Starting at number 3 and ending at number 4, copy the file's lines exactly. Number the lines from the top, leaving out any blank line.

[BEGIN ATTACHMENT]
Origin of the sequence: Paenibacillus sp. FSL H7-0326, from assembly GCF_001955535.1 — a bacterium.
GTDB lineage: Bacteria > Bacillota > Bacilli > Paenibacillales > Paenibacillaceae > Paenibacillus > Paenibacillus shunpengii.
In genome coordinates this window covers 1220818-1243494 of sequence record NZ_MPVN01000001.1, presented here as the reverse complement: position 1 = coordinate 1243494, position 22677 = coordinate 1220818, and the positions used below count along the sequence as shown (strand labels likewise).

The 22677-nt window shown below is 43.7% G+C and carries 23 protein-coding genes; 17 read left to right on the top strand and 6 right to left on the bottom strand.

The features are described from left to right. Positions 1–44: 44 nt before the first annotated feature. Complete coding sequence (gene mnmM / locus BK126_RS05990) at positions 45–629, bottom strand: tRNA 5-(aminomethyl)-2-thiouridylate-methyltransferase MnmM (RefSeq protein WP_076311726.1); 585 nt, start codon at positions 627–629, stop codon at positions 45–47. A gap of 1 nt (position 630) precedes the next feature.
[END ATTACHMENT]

In genome coordinates this window covers 1220818-1243494 of sequence record NZ_MPVN01000001.1, presented here as the reverse complement: position 1 = coordinate 1243494, position 22677 = coordinate 1220818, and the positions used below count along the sequence as shown (strand labels likewise).

The 22677-nt window shown below is 43.7% G+C and carries 23 protein-coding genes; 17 read left to right on the top strand and 6 right to left on the bottom strand.